DNC sues Russia, Trump campaign and WikiLeaks over alleged election interference
The Democratic National Committee (DNC) is suing the Russian government, the Trump campaign and WikiLeaks, alleging that the three entities conspired to help President Trump win the 2016 election.
By hacking and publishing the committee’s emails, multiple individuals and groups were part of a larger conspiracy to damage Hillary Clinton’s campaign and help Trump win the election, DNC’s lawsuit alleges.
“During the 2016 presidential campaign, Russia launched an all-out assault on our democracy, and it found a willing and active partner in Donald Trump’s campaign,” DNC chairman Tom Perez said in a statement.
“This constituted an act of unprecedented treachery: the campaign of a nominee for President of the United States in league with a hostile foreign power to bolster its own chance to win the presidency.”
In the complaint filed in federal district court in Manhattan, the DNC claims that the “illegal conspiracy inflicted profound damage” on their organization, impacting their campaign work, scaring away donors, causing over a million dollars in damages and inspiring personal attacks against their employees.
“The timing and selective release of the stolen materials was designed to and had the effect of driving a wedge between the DNC and Democratic voters. The release of stolen materials also impaired the DNC’s ability to support Democratic candidates in the general election,” the suit reads.
“While no suit can ever fully redress the harm that the illegal conduct exacted, the DNC brings this lawsuit to seek the full measure of relied under the laws of the United States.”
The Washington Post first reported on the DNC’s lawsuit, which seeks millions of dollars in damages.
The Trump campaign on Friday blasted the lawsuit, calling it a “desperate” attempt by Democrats to curry favor with their donors after losing funding.
“This is a sham lawsuit about a bogus Russian collusion claim filed by a desperate, dysfunctional, and nearly insolvent Democratic Party,” Brad Parscale, Trump’s campaign manager, said in a statement.
“With the Democrats’ conspiracy theories against the President’s campaign evaporating as quickly as the failing DNC’s fundraising, they’ve sunk to a new low to raise money, especially among small donors who have abandoned them,” he added, while promising to aggressively work to uncover examples of DNC corruption if the lawsuit is not immediately dismissed.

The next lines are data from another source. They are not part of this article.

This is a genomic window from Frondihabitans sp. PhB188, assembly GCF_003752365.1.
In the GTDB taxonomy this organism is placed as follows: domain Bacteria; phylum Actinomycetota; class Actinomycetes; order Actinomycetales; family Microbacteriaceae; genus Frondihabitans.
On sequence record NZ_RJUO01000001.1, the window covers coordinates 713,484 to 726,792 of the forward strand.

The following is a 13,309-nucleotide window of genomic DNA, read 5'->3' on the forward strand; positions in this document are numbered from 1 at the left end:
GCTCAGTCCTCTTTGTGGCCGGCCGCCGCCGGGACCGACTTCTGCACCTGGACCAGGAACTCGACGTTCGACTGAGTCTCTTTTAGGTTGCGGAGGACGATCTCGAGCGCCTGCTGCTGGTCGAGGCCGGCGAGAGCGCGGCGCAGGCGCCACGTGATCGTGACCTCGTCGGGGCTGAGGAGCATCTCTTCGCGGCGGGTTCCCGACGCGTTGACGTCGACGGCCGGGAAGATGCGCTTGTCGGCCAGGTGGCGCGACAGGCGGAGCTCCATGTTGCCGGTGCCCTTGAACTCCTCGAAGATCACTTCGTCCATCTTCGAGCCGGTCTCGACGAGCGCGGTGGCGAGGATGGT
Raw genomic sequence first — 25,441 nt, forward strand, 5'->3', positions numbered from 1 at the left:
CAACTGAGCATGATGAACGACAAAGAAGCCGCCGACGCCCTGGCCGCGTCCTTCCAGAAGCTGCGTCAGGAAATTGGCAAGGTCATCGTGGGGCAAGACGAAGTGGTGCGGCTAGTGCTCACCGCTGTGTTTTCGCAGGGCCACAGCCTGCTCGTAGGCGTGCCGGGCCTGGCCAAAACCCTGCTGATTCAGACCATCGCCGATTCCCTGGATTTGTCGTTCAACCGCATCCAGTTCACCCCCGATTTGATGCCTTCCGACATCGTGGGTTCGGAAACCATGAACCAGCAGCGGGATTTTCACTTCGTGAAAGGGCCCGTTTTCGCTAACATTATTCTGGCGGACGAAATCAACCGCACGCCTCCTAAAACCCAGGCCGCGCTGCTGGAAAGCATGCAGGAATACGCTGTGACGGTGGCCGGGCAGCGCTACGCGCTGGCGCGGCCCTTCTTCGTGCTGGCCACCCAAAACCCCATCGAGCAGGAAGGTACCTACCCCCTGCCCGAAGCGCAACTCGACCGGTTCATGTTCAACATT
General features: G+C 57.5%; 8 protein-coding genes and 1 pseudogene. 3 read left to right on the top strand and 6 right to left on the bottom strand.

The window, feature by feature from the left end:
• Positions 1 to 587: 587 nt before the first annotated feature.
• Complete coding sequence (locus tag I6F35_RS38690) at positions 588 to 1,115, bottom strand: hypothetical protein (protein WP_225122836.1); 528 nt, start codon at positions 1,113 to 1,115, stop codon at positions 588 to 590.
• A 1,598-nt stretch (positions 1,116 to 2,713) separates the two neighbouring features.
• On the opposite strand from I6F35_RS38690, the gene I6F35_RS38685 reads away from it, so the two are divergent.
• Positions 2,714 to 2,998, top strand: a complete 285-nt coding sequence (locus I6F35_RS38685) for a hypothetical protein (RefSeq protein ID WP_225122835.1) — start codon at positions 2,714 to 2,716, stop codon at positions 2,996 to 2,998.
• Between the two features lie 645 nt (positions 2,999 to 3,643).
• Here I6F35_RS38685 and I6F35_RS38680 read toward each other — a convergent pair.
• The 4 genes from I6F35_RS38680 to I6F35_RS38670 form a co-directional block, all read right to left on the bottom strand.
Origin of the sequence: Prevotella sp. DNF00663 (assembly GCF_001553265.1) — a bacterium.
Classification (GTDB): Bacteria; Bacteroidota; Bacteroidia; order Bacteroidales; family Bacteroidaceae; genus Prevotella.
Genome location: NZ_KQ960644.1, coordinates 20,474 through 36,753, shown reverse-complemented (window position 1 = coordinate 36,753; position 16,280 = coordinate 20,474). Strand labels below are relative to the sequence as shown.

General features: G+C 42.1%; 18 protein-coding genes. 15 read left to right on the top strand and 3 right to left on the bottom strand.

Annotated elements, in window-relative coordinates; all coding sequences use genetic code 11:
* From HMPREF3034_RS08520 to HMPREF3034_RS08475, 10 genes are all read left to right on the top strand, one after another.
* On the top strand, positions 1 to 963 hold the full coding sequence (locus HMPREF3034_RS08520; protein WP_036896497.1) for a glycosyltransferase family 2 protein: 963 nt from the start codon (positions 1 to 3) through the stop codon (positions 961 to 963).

The lawsuit names several Trump campaign aides as defendants who met with Russian nationals during the campaign, including Trump campaign chairman Paul Manafort and Trump campaign adviser Richard Gates, both of whom have since been charged in special counsel Robert Mueller’s investigation into Russian meddling. Gates is cooperating with the special counsel while Manafort is battling the charges against him in court.
The DNC lawsuit also names Trump’s eldest son Donald Trump Jr., son-in-law and White House adviser Jared Kushner and Trump confidante Roger Stone as some of the people who were part of the alleged conspiracy.
The lawsuit lists 12 laws that the accused parties allegedly violated, including the Computer Fraud and Abuse Act, the Racketeer Influenced and Corrupt Organizations Act (RICO), the Wiretap Act, the Stored Communications Act, as well as D.C.’s ‘Trespass’ law.
Suing a foreign government may pose a challenge for the campaign organization because most other countries are immune from U.S. lawsuits.
The organization, however, argues that Russia cannot be protected by sovereign immunity in this case because the Kremlin trespassed “on to the DNC’s private servers …in order to steal trade secrets and commit economic espionage.”
Throughout the lengthy 66 page suit, the DNC lays out a series of events, news reports and public comments that it argues is proof of the conspiracy, like Trump Jr.’s secret communication with WikiLeaks as well as Trump’s public praise of the group.
The suit comes months after Mueller indicted 13 Russian nationals and three Russian groups for carrying out “information warfare” as well as other sophisticated measures to sow discord during the 2016 presidential election.The special counsel has yet to charge anyone for the DNC hacking, though it is reportedly under investigation.
Trump has repeatedly denied that there was any collusion or coordination with Moscow, calling the federal probe a “hoax” and a “witch hunt.”
– This story was updated at 5:15 p.m.
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